Profitability governs decisions around which screenplays are financed, who gets cast, and how the resulting film is marketed. One consequence of this fact is that movies require star power: Seeing mainstream actors who audiences know and love play queer characters is a positive development as it works towards normalizing homosexuality. In the case of Ek Ladki, this comes in the form of real-life father-daughter duo Sonam (Sweety) and Anil Kapoor (Sweety’s father Balbir). Their acting dynasty has been in the spotlight since at least the 1980s, when Anil Kapoor first started appearing in Hindi films. What’s more, this is the first movie in which they have appeared together, which cannot be extricated from the audience’s experience. It not only serves as an effective marketing ploy, but also grounds the fictional story within a known, realistic context. This casting also means, however, that Sonam Kapoor, who is a straight woman and enjoys all the privileges and safeties of that status, profits from playing a queer woman. Further, it takes away the opportunity for a queer woman to play the role and thus forecloses a valuable opportunity to present not only a fictional but also a real-life role model for audiences. This is particularly important given that no prominent Bollywood celebrities are openly gay, which means that homosexuality in Hindi-language cinema remains strictly in the realm of fiction.

The second consequence of the demands of profitability is the need to appeal to the largest possible audience. The movie’s marketing campaign, for example, was deliberately vague so as not to alienate potential viewers. Neither the character Kuhu nor Sweety’s sexuality are shown or explicitly mentioned in trailers, posters or by the cast themselves in the run-up to the film’s release. Although the secrecy partly served to generate marketing buzz, it was also likely out of a desire to avoid alienating viewers or causing controversy which would impact box office revenues, a real concern in a country with a long history of boycotts, violent protests and state censorship of movies depicting female sexuality.

Queerness in Ek Ladki is further constructed around what is thought to be legible for domestic audiences. The film is grounded in familiar tropes of the Bollywood romance, from the opening wedding scene in which Sweety is asked when she is going to get married to a song in which Sweety and Kuhu hug among ruins. This intentional familiarization extends to the title, which is taken from a hit song from the 1994 blockbuster 1942: A Love Story, starring Anil Kapoor. This juxtaposition constitutes Ek Ladki as a kind of re-imagining of 1942, drawing an analogy between its same-sex love story and 1942’s heterosexual one.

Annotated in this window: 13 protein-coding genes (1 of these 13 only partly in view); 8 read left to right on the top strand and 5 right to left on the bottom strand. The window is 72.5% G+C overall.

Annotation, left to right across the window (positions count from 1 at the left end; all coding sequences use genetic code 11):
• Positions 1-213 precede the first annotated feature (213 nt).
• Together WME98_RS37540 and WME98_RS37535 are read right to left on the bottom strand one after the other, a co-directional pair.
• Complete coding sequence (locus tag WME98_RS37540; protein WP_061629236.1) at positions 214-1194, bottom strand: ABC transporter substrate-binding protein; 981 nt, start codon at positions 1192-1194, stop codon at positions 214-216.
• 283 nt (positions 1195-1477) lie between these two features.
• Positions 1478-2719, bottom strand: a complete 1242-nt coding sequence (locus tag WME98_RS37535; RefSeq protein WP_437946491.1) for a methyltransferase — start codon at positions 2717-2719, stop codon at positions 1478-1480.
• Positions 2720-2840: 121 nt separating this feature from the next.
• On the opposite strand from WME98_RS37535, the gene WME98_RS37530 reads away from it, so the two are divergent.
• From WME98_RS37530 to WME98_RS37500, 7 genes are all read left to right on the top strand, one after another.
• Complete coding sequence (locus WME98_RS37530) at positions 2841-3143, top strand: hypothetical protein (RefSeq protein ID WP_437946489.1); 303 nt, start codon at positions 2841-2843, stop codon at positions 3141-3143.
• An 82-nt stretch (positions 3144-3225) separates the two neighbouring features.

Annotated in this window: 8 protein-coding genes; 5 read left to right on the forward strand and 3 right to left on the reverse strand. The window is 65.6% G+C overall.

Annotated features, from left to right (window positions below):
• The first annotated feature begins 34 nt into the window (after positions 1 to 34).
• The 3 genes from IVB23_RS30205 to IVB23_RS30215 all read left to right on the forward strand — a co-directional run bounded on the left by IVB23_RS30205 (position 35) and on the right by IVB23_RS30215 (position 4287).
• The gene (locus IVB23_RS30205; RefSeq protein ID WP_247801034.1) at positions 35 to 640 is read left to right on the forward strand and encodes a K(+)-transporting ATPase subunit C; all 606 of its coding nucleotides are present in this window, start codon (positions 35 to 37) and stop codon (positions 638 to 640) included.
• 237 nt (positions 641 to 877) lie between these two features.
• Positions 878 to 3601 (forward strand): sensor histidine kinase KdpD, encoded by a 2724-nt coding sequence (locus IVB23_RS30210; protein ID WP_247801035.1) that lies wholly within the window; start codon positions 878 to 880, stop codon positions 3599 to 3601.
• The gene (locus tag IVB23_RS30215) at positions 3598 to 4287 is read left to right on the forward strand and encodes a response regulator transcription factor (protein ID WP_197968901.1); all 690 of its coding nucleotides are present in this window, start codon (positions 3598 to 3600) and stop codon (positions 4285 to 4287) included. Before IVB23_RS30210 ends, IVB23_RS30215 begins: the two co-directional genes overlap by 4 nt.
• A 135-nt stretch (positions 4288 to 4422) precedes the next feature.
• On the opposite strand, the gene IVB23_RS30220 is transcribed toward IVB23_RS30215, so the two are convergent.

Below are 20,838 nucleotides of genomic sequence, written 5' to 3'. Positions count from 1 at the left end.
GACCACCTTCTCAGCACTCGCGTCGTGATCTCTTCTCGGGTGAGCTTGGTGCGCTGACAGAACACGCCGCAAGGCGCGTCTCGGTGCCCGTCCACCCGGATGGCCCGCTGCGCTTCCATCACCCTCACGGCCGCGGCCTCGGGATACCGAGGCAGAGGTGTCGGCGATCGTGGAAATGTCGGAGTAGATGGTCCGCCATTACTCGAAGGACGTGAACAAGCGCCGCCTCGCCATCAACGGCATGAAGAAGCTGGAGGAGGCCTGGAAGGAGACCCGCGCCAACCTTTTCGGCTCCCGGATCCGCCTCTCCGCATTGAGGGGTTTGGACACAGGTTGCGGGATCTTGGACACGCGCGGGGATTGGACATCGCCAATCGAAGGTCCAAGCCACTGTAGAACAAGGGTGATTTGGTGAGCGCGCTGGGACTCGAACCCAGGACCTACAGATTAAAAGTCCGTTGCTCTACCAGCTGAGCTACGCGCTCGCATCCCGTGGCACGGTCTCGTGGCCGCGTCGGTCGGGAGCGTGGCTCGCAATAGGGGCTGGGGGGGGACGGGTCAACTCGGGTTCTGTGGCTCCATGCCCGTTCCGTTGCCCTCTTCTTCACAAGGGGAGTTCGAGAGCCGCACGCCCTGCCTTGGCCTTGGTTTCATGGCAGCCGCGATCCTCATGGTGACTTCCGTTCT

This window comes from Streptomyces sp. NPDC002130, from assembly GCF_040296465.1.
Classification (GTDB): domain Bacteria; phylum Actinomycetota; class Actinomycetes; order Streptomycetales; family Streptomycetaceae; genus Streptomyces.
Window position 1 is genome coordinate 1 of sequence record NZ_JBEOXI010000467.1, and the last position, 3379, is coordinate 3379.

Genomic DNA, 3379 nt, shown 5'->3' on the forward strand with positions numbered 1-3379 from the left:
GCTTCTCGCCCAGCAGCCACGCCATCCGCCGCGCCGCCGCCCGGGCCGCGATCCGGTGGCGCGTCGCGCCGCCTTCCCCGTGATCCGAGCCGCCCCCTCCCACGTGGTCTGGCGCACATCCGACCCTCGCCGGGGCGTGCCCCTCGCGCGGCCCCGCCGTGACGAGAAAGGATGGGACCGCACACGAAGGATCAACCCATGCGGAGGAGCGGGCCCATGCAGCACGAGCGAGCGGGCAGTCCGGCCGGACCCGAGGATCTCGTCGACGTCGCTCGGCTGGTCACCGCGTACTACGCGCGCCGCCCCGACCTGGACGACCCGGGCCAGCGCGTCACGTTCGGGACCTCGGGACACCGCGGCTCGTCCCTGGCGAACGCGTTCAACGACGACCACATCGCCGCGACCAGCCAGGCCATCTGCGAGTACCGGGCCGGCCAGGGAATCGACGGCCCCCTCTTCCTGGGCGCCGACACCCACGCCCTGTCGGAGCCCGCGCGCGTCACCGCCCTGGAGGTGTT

Ek Ladki also equates the challenges faced by queer love with cross-religion love stories, which are relatively common in Bollywood romances, through a brief illustration of Sweety’s family’s bigotry toward a potential Hindu-Muslim marriage. By portraying different kinds of difference as equal, the film obscures the political demands and unique challenges faced by queer people, which are from different from those of India’s Muslim minority.

Moreover, the impact of going mainstream—in terms of number of viewers—is overstated. Ek Ladki underperformed at the box office, bringing in $3.3 million on a budget of $4.3 million. Although these numbers do not reflect the value of the media attention around the movie, which presumably reached a wider audience, Ek Ladki’s potential to change attitudes towards homosexuality and its impact within India have been exaggerated. This raises questions of the value of compromises made in the name of appealing to the masses if their attitudes remained largely unchanged, as well as of who this narrative of revolutionary change most serves.